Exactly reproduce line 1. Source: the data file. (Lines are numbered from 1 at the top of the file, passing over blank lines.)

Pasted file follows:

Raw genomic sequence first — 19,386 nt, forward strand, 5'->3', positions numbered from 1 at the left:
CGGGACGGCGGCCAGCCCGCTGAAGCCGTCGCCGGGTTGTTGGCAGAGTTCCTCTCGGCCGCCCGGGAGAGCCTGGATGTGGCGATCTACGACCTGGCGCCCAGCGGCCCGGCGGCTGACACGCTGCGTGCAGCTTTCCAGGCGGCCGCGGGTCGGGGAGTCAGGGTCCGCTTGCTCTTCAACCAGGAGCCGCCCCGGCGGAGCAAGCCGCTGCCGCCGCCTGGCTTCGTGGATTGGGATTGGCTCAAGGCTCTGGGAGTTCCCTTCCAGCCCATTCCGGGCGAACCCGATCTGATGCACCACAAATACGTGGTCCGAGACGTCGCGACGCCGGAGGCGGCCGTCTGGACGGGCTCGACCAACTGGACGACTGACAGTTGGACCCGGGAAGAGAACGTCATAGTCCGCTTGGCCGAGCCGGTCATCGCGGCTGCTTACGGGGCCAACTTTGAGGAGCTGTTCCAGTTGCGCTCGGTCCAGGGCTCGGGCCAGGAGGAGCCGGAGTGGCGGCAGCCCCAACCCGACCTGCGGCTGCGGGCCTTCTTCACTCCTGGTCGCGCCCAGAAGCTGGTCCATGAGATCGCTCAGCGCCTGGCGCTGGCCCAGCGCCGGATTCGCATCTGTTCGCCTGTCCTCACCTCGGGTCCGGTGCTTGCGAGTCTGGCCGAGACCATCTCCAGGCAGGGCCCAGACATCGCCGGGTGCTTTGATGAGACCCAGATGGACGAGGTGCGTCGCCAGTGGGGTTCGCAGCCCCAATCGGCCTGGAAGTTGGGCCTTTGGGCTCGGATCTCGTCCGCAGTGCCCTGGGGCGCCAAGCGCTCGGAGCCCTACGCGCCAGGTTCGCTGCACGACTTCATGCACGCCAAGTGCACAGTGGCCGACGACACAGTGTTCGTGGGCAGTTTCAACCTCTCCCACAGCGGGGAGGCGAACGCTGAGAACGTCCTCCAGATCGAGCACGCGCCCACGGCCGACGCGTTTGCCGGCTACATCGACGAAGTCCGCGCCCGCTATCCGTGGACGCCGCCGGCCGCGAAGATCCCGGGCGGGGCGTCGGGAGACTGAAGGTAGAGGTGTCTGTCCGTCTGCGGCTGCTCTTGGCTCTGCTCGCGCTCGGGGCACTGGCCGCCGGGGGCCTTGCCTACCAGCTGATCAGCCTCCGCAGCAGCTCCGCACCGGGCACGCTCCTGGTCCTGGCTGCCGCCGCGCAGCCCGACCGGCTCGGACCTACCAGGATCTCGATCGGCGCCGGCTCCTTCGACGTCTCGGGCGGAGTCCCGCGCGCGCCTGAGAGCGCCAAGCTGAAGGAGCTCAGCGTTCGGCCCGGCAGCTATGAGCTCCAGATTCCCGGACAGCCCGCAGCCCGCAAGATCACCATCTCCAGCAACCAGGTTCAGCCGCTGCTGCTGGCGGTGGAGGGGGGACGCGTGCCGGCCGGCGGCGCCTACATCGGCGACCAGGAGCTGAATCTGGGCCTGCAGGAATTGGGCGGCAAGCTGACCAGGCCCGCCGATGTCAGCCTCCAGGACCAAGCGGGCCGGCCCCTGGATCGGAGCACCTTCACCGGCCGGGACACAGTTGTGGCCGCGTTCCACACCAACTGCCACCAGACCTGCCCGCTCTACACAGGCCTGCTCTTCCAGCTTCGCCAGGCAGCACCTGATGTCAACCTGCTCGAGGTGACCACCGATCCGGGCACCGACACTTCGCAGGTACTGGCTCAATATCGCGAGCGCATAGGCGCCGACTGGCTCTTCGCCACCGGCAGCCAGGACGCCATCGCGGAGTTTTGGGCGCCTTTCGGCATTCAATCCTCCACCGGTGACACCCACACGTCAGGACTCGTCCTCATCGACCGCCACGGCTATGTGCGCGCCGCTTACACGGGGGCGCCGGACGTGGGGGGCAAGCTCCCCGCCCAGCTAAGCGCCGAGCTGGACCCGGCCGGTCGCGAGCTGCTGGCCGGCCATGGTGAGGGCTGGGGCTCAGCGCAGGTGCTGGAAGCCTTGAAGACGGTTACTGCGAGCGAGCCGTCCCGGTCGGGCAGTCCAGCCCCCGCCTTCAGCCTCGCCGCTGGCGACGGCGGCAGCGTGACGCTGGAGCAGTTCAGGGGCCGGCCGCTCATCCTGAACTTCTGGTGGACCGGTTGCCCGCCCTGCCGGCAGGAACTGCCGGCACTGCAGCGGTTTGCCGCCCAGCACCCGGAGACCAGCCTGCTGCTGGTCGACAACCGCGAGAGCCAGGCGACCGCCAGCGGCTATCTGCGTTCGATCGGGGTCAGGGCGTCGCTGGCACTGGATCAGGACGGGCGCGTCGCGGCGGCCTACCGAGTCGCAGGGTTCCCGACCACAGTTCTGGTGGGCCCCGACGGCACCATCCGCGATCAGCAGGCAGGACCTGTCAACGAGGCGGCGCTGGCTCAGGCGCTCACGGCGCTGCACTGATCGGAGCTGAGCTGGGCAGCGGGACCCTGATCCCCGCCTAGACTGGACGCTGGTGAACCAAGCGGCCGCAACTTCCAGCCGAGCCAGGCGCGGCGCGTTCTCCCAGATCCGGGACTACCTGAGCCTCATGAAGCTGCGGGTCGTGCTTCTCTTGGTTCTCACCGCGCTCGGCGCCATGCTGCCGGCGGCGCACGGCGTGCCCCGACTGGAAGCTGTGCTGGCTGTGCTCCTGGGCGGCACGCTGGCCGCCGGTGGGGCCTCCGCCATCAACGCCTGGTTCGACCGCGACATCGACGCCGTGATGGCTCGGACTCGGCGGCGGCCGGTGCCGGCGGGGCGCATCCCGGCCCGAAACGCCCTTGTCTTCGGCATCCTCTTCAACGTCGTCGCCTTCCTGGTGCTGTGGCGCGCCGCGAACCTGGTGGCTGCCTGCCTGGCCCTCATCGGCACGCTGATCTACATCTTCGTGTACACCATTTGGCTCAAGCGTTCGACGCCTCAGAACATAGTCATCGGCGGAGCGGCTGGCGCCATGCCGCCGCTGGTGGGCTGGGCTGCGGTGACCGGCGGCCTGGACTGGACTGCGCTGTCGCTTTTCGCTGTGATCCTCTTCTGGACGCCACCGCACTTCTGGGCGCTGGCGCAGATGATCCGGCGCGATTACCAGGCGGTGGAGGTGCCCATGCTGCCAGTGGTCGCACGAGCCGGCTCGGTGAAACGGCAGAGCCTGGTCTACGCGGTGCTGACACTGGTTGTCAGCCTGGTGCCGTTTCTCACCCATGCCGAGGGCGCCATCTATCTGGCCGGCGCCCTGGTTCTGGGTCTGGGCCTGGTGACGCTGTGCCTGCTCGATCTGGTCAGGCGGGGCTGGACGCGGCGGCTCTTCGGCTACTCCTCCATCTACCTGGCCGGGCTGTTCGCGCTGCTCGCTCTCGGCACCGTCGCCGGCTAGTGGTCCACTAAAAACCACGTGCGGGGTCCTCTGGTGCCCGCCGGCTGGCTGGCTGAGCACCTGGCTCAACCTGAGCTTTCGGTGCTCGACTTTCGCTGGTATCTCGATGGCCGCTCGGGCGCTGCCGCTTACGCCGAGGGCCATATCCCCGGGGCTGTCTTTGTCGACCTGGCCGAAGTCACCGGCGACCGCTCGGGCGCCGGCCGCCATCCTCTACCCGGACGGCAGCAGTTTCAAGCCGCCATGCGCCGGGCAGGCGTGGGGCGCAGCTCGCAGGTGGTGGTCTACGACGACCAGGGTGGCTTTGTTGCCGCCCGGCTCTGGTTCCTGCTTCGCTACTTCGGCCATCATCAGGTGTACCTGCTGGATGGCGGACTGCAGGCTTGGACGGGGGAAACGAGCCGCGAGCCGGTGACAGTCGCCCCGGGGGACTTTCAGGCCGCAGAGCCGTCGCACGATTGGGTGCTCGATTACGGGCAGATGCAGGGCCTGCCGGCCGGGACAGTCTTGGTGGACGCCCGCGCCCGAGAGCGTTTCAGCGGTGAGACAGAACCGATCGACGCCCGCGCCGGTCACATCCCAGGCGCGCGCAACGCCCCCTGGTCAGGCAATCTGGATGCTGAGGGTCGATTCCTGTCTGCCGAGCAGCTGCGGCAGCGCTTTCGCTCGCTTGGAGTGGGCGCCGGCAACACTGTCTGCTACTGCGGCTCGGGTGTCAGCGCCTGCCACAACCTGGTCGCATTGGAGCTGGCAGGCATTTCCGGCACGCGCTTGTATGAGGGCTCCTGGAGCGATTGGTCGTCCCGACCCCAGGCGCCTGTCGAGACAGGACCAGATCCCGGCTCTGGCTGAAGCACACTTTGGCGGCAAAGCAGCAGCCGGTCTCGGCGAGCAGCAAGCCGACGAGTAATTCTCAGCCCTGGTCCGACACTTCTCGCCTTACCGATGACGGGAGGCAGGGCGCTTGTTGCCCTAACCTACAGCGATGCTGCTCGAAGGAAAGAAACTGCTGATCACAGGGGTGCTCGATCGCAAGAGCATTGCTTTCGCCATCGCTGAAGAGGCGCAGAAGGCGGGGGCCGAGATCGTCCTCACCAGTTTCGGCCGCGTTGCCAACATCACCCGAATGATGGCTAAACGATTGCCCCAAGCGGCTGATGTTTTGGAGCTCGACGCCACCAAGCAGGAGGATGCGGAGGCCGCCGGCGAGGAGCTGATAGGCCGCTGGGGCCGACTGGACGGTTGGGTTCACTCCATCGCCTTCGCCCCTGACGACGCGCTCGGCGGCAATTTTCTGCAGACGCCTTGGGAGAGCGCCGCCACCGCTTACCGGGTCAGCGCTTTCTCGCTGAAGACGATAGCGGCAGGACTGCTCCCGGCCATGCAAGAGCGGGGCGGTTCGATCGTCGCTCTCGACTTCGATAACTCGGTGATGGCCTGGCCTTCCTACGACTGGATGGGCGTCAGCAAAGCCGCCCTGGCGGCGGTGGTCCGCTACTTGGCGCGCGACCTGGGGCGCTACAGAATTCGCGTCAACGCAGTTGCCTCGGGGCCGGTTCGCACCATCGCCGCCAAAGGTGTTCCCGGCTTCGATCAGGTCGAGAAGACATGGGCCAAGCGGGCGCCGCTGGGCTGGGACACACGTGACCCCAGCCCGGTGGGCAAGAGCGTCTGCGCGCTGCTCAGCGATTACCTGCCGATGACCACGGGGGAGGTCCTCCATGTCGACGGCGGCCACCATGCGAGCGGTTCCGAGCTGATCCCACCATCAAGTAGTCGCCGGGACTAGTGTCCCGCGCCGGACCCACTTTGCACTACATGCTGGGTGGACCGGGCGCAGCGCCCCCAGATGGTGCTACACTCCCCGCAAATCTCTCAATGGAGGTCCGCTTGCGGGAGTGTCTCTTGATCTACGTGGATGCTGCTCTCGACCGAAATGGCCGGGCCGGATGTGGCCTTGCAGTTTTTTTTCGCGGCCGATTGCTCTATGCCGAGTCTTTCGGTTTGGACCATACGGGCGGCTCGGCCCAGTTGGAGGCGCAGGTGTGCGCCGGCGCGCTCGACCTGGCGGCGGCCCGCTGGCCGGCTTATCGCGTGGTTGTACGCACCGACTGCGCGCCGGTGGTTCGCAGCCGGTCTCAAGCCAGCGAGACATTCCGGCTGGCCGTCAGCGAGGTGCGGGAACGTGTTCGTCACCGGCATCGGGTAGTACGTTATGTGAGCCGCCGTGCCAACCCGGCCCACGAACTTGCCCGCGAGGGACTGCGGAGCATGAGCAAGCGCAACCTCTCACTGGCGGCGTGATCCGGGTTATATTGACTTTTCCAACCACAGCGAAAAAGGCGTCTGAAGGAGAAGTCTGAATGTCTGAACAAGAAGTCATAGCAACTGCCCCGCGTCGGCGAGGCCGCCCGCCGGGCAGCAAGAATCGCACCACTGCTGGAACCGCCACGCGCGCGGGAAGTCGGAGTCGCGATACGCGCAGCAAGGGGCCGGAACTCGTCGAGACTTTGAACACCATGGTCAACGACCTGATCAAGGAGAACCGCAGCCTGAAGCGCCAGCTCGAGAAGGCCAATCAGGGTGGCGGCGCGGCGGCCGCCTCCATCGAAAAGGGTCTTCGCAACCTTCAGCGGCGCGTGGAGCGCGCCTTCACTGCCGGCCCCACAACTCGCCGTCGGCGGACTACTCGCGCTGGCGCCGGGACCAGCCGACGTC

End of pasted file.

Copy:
Raw genomic sequence first — 19,386 nt, forward strand, 5'->3', positions numbered from 1 at the left: